SCIENCE

The Earth Has An Eerie Hum, And Now We Know What's Causing It

04/16/2015 08:15 am ET | Updated Apr 16, 2015
NASA Goddard Photo and Video/Flickr

Scientists have long known that Earth produces an eerie low-frequency hum that's inaudible to humans but detectable with seismic instruments. But as for what's causing this "microseismic" activity, scientists have never been sure.

Until now.

A new study published online Feb. 10, 2015 in the journal Geophysical Research Letters indicates that the hum is largely due to ocean waves that cause our planet to vibrate subtly -- or "ring," as the researchers put it.

"We have made a big step in explaining this," Dr. Fabrice Ardhuin, a senior research scientist at the National Center for Scientific Research in Brest, France and the study's lead author, said in a written statement. "Now we know where this ringing comes from and the next question is: what can we do with it."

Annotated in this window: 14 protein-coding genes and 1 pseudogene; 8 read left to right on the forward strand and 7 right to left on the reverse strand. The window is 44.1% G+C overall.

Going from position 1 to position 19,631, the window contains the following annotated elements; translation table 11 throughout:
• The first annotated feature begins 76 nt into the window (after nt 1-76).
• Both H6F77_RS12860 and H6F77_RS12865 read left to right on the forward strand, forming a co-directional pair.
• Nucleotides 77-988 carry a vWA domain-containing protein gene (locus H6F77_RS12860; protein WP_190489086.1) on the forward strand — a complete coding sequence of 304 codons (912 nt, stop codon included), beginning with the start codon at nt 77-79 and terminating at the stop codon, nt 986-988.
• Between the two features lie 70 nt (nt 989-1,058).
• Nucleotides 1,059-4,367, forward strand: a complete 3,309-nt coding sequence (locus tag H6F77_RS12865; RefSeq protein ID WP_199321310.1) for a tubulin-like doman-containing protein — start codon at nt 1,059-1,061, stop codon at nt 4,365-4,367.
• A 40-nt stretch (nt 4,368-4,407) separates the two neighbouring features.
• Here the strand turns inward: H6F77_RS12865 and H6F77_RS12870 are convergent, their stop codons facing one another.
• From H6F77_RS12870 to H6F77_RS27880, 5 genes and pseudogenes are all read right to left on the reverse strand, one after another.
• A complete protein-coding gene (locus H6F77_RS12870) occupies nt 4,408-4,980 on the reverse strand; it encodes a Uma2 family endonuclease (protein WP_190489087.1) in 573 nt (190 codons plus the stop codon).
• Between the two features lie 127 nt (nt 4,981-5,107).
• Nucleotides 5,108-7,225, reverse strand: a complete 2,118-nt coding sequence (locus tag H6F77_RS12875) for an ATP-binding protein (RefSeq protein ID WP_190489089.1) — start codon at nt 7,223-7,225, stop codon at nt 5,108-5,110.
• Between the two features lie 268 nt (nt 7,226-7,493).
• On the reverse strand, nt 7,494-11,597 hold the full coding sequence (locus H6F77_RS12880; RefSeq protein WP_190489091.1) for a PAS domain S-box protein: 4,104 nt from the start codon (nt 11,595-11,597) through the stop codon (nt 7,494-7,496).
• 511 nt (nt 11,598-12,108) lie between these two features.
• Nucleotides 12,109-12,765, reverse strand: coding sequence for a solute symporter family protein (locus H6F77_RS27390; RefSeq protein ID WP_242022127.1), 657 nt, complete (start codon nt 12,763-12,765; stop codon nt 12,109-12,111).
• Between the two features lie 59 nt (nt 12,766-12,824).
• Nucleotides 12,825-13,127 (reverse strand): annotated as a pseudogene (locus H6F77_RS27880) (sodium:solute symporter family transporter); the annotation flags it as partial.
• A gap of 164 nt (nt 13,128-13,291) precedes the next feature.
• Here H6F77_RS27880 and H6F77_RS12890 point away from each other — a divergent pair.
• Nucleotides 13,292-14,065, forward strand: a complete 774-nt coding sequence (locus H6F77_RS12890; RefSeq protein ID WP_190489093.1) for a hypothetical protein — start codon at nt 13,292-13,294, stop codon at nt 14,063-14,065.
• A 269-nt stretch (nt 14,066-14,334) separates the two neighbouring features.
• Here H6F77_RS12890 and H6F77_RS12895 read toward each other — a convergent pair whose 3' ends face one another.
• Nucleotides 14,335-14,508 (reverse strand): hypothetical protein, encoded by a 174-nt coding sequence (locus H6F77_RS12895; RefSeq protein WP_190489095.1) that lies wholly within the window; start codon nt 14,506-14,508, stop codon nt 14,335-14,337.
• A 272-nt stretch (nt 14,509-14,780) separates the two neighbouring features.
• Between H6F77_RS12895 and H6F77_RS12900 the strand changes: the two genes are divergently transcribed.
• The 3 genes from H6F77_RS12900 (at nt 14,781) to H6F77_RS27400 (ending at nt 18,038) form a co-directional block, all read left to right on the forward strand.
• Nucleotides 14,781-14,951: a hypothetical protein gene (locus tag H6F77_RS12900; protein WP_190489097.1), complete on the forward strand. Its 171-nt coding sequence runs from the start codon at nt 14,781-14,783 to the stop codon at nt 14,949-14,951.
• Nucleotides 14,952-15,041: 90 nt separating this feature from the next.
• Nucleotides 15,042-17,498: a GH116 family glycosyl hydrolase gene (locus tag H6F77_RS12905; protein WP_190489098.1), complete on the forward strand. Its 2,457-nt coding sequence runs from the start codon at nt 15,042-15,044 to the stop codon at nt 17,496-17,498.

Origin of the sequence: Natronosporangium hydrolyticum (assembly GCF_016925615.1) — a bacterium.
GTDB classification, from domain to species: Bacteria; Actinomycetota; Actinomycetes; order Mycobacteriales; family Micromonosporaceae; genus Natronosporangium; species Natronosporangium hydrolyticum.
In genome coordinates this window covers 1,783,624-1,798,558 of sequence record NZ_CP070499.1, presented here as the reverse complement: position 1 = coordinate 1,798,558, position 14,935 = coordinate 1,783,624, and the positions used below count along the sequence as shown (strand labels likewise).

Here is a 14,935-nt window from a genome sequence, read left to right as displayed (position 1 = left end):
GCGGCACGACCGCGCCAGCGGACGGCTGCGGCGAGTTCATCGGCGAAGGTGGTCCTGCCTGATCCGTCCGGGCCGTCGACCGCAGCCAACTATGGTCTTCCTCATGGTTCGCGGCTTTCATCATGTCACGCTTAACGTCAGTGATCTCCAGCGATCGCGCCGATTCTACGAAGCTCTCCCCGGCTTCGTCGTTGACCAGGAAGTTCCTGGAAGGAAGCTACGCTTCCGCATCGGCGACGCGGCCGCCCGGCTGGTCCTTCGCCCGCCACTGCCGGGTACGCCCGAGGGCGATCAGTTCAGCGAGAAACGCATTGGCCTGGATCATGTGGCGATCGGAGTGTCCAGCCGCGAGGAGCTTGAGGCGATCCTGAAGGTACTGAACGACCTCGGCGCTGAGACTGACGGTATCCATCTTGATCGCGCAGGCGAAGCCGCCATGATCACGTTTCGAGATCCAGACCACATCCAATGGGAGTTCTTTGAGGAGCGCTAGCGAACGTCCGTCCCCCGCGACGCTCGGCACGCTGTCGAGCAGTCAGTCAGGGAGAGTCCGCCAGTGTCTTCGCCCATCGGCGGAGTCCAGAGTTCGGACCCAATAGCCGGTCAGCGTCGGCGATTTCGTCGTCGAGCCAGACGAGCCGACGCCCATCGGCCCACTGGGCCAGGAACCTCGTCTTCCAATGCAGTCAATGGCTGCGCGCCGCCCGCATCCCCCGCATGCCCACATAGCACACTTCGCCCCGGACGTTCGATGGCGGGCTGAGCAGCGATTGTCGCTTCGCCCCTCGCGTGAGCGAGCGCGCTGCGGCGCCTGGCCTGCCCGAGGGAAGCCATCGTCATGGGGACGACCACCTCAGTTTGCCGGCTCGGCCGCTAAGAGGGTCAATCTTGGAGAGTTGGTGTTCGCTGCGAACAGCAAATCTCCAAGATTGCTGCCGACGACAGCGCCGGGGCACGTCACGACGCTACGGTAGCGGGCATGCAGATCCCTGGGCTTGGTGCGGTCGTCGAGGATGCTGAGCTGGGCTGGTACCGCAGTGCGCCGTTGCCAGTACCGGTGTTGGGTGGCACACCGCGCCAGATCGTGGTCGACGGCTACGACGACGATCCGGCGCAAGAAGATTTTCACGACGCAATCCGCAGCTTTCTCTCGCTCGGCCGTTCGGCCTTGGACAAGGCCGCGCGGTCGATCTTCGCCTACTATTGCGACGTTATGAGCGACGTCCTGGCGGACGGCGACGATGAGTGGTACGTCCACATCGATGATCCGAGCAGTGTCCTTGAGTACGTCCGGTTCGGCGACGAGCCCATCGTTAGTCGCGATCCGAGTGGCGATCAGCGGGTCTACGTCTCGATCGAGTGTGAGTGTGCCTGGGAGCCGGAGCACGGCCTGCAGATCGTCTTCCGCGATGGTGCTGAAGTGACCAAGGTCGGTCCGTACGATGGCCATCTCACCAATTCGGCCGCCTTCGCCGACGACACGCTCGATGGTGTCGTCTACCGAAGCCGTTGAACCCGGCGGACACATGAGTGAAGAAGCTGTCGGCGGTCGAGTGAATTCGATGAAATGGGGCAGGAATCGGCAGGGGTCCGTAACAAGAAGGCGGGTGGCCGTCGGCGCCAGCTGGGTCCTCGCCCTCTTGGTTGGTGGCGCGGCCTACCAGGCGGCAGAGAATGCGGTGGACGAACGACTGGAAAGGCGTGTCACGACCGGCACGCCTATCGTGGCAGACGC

Catching the culprit. With the help of computer models of the ocean, winds, and seafloor, the scientists were able to pinpoint the exact kind of ocean waves that cause the hum and how, Live Science reported.

The researchers found that collisions between ocean waves generate some seismic activity, but it was mostly the movement and pressure of giant, slow-moving ocean waves that extend all the way down to the seafloor that cause the Earth to hum.

(Story continues below image.)
earth hum
The graphic on the left shows the computed height of giant waves that can reach the seafloor. The picture on the right shows these types of waves during a storm at a beach south of Bordeaux, France. The pressure of these long ocean waves on the seafloor generates seismic waves that cause the Earth to oscillate, scientists say.

How the hum can help. The microseismic activity caused by the giant ocean waves penetrates deep into Earth’s mantle -- and possibly to its core. That suggests that by recording it, scientists may be able to gain a more detailed picture of our planet's interior, according to the researchers.

What would the hum sound like if it were at a higher frequency -- within the range of human hearing?

"If you played it at 10,000 times the speed you could hear 'white noise' like an old TV set between channels," Ardhuin told The Huffington Post in an email.

Hmm. Maybe it's a good thing we can't hear the hum.

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